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Stafford Borough's Local Plan finally comes to fruition

By Kerry.Ashdown  |  Posted: June 20, 2014


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The legal document will provide a blueprint for development in the borough for the next 17 years.

But its preparation started in 2001 and has taken 13 years – a third of planning manager Alex Yendole’s lifetime – councillors were told at a meeting last night.

They voted unanimously to formally adopt the plan.

In recent months the council has been deluged with planning applications, submitted by developers determined to get them passed before the Local Plan came into force. Communities in Stone, Gnosall, Hixon and the Haywoods are among those who have raised concerns about the number of developers targeting their areas.

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Councillor Frances Beatty, cabinet member for planning and regeneration, said: “We are currently swamped with 51 major planning applications and numerous planning appeals, as our development management team know only too well.

“Developers have been jumping on the bandwagon to get plans through the system before the plan is adopted.

“We are now one of just 13 per cent of councils nationally with an approved plan.”

Councillor Margaret Goodall said: “Now we can say no, with great confidence, to any last-minute applications by developers. All councillors in this chamber have had to bite the bullet, on more than occasion, and accept the inevitable.”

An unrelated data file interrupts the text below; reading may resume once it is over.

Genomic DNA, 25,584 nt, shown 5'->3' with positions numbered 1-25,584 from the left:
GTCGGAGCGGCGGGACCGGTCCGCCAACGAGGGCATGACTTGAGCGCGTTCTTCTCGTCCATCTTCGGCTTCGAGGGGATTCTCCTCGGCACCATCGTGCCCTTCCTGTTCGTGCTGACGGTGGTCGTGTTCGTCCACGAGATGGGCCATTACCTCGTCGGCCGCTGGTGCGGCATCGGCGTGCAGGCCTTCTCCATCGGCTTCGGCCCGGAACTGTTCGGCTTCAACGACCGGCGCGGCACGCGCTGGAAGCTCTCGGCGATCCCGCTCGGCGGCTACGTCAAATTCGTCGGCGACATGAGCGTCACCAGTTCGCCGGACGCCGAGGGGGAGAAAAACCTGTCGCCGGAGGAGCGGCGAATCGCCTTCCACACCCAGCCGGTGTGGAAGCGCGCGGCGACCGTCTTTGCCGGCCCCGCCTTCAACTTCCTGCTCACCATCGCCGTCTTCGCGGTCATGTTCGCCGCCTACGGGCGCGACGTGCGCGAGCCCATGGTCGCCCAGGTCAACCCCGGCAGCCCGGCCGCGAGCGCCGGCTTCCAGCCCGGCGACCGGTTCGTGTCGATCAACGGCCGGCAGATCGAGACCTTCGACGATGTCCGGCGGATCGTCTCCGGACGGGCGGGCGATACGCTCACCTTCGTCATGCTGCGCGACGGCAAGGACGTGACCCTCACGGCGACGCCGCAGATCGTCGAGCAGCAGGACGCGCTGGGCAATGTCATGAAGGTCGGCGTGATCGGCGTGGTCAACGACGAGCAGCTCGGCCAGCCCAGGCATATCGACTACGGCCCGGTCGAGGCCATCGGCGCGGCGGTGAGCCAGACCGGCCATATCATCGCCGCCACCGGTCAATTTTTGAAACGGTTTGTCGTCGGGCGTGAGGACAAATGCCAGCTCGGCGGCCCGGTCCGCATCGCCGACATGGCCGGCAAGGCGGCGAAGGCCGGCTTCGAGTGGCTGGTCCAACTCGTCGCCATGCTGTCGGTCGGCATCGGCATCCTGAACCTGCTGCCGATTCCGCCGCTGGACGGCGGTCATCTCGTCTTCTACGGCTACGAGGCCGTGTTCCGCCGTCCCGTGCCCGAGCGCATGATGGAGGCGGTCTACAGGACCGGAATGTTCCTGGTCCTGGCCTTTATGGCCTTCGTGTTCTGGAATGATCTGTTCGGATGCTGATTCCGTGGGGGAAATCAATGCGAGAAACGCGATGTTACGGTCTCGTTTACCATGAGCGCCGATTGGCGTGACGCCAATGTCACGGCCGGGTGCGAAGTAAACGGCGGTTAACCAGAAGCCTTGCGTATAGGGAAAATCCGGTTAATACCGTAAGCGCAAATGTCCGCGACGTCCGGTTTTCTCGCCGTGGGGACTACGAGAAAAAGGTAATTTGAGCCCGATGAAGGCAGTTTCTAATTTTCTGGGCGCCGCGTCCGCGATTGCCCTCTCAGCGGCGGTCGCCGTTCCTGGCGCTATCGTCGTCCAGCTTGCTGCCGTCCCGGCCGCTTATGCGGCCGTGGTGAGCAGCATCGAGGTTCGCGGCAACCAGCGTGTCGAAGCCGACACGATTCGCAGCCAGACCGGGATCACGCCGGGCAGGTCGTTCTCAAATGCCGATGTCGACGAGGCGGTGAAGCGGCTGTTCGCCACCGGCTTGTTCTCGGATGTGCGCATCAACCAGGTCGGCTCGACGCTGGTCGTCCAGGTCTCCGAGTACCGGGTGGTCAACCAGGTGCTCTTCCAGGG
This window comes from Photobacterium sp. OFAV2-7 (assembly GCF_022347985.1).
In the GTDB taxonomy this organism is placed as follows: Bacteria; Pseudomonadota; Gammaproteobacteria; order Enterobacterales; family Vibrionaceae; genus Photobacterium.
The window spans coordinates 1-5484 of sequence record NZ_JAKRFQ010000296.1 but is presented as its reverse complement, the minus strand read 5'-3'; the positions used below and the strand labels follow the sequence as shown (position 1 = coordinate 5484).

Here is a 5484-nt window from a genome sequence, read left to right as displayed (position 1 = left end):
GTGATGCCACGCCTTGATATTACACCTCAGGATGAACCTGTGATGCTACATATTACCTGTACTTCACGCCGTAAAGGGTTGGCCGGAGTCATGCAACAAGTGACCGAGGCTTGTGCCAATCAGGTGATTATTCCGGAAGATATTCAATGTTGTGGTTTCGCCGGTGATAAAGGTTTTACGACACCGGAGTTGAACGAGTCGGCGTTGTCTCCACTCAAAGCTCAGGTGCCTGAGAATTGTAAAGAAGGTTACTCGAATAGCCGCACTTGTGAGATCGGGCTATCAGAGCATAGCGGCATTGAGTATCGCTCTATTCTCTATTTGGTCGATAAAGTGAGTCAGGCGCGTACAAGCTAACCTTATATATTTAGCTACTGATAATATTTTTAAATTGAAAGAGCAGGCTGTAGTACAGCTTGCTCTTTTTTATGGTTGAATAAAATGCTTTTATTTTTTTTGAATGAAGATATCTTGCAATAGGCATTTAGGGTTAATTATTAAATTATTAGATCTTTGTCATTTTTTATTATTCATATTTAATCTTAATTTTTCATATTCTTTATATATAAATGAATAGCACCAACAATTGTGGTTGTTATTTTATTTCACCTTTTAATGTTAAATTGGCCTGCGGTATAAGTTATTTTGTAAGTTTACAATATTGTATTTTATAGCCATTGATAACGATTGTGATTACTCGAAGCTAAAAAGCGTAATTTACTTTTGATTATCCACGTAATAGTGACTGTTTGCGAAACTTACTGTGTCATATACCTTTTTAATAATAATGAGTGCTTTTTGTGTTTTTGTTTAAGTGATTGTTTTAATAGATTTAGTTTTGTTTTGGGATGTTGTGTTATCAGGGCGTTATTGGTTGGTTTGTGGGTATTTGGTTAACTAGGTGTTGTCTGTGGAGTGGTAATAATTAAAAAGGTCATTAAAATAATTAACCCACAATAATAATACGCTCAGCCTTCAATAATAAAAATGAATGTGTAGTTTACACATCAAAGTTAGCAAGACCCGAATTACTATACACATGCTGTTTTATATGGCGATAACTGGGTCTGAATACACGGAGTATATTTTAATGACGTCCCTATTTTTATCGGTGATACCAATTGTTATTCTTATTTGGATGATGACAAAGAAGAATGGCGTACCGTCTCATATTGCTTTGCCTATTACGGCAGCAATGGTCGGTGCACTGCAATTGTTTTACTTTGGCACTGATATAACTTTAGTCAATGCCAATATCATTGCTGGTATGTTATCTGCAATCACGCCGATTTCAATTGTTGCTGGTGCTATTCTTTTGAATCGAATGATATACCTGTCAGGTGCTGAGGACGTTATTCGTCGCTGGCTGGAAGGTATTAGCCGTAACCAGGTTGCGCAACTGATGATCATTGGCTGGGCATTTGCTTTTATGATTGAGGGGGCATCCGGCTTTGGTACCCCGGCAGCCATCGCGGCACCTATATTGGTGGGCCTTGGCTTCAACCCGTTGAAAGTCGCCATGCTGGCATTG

But those who have been waiting with interest for the development of an eastern bypass in Stafford will have to hold on for at least 17 more years, as the proposal was not included in the plan.

Councillor Rowan Draper questioned the omission of the Eastern Distributor Road project. He said: “I am told by older and wiser colleagues the road has been talked about since the 1950s.”

Councillor Beatty responded: “The county council cannot confirm they could build it in the 20 year period of the plan. We are required to produce a plan that is sound in that it is achievable in the plan period.”

The future of Stone’s popular Westbridge Park, and the town’s leisure facilities, was also debated.

Councillors Jill Hood and Philip Leason welcomed the council’s decision to drop proposals on the edge of the park which many people feared could pave the way for a supermarket. They also spoke of the need to update the town’s leisure facilities.

But Councillor Joyce Farnham said: “In Stone we were offered £4 million for a leisure centre in Westbridge Park. I doubt it will ever happen again.

“Future generations will rue the day we decided not to develop the land.”

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